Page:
Don’t be overwhelmed! Summer may almost be over but you still have plenty of time to prepare for your upcoming computer science class.
Amidst the buzz of summer activity; grilling outside, family vacation, and maybe some summer school teaching, you may be one of the many educators who also needs to prepare to teach computer science.
The good news is that there is still plenty of time to prepare – no matter if you are teaching several computer science classes, hosting an after-school coding club, or just want to introduce computational thinking to all your classes.
Attend a Conference or Workshop
Gathering with other like-minded educators can be one of the most exciting and informative experiences you can have as a computer science teacher. As a relatively new space in K-12 education, attending a conference can give you an opportunity to explore new ideas, gather a resource list of possible software tools, teaching techniques, and contacts.
While an annual ed tech pilgrimage to ISTE is a summer tradition for many tech educators, not all teachers can make a big conference trip. Smaller local conferences, workshops, ed tech webinars, and intro computer science classes hosted by libraries or local schools can be just as rewarding. Some sites even offer professional development “summer camps” for teachers minus the mosquito bites.
Search your state education and district site for more local and subject specific conferences.
Local Tech Events & Workshops
EDxEDNY – June, New York
Ed Tech Teacher Summer Institutes – June, Boston & San Francisco
Science on the Grand: A STEAM Conference on Inquiry-Based Instruction – July, MI
CUE Rock Star Summer Camp – July-August, California (3 events)
Unconventional Classroom Conferences – year round, Various states
ISTE No Fear Coding Lab – October 6-8, Detroit, MI
HiveSummit (Free Virtual Educational Conference, August 1st)
Network with other educators
Travelling to a workshop or conference is a great way to meet and connect with teachers but the most convenient way to engage with teachers from all over the world is online through social media and digital edu communities (Slack, Twitter hashtags or tweetups, forums, Facebook groups, etc).
The freedom of digital dialogue is perfect for those moments filled with summer activities when you can’t commit too much time but have just enough to start a conversation. The ease of starting a conversation with fellow teachers that can possibly lead to deeper learning offers an alluring alternative to finding answers all on your own.
Tech Edu Communities (Forums, Slack) to join:
Edu/Computer Science Twitter & Tweetups to follow:
Research teacher blogs & podcasts
Summer is a perfect time to read a blog on your tablet or listen to a podcast on your phone while enjoying the weather – or the air conditioning if you’re having a particularly sweltering summer. We have got you started with a list of great education blogs or podcasts and either modeling their style or approaching them for tips.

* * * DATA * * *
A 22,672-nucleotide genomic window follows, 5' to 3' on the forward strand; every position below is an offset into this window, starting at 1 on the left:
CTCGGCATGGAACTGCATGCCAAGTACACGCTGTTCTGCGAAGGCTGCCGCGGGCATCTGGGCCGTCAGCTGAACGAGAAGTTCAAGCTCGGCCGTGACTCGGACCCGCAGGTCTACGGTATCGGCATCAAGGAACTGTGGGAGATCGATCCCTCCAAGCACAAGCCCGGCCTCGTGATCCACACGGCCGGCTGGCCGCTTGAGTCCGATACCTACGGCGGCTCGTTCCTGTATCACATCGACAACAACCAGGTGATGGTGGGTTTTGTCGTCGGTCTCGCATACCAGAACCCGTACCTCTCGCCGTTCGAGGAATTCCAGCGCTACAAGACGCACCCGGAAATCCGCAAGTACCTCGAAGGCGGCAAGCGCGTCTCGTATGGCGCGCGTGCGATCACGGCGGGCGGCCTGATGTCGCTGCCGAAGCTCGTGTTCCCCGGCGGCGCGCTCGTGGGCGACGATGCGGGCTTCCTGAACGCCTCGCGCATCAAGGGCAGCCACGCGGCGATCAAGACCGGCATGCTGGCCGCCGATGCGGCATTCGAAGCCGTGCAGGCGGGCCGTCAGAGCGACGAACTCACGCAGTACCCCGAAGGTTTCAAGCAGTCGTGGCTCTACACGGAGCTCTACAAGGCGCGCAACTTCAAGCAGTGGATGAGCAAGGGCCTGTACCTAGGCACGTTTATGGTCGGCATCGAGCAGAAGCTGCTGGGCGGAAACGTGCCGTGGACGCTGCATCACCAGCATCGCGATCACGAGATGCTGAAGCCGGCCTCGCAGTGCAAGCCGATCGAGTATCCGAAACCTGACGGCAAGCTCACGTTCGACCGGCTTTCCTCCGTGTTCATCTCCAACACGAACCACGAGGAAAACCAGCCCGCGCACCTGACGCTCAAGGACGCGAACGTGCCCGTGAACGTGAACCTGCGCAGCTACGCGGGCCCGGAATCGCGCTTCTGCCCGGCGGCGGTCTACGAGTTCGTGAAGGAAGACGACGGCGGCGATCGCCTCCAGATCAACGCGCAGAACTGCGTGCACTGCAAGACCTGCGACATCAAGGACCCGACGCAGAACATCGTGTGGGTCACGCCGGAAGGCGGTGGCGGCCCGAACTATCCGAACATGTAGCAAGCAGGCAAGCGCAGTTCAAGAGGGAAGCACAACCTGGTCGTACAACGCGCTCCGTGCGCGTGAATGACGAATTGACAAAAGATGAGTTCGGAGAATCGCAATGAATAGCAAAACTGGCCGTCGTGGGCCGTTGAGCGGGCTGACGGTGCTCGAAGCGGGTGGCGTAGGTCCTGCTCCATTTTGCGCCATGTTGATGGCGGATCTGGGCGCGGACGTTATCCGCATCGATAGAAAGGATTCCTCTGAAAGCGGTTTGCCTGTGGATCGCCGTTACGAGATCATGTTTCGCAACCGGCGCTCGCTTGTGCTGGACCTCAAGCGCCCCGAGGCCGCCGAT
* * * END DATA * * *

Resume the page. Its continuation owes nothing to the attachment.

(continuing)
Starting a blog or being a guest on a podcast can give you the chance to share your experience as a teacher approaching computer science for the first time or discovering the best way to introduce computational thinking to all of your classes. You may end up helping a teacher who is searching for the same answers you were.
Edu Tech Blogs (and other topics):
Edu Tech Podcasts:
Tech Educator Podcast
Every Classroom Matters
The Bradley Brothers Edchat
Talks with Teachers
ASCD Learn Teach Lead Radio
The Cult of Pedagogy
10 Minute Teacher
Education Podcast Network
The House of #Edtech
Play with tech
The best way to get a handle on a new subject is diving right in and playing with the resources and tools you plan to test out. Talk with your school’s tech department to get ideas and explore all the options at your school.
Another great way to test your computer science teaching skills is to contact parents of former or current students to do a small trial run. This would also be a great way to share introductory computer science concepts with kids in your own family or a friend’s children while also learning concepts yourself. Don’t wait too late into the end of summer break to test run various programs – learning new concepts and a new program will pay dividends as you enter the school year.
Relax and Recharge!
It’s your time to take a break and recharge your mind and body. You want to go back to the classroom ready to share your enthusiasm with your students and learn with them. If you’re completely new to computer science you probably won’t learn everything you want to in one summer, but you don’t have to. Just start with one attainable goal to accomplish during the summer and extend that goal back into your class (“I want to learn three computer science concepts during the summer; I’ll then share those concepts I learned with my students”). Once your back in the class you can also give your students a class wide goal to accomplish.
Remember to approach your own learning and preparation like you would teach computer science or any new concept to your students; Don’t overwhelm, cover the basics, engage and collaborate with others, and set an end goal.
Even though you can start preparing for your class during the summer, there will always be something new to learn in computer science. Even if it is your first school year teaching computer science concepts – you can do it! Reach out to fellow teachers at your school or others in your district who can help. Plus, there is an endless source of teachers to reach out to online that can help.
Continue the adventure! Share your pictures, stories and feedback with us on Twitter & Facebook, join the discussion on our Forums or contribute to our open source community. Check out this post if you’re interested in contributing to our blog.
The Ultimate Summer Prep Guide to Teaching Computer Science is written by Daniela Lao for blog.codecombat.com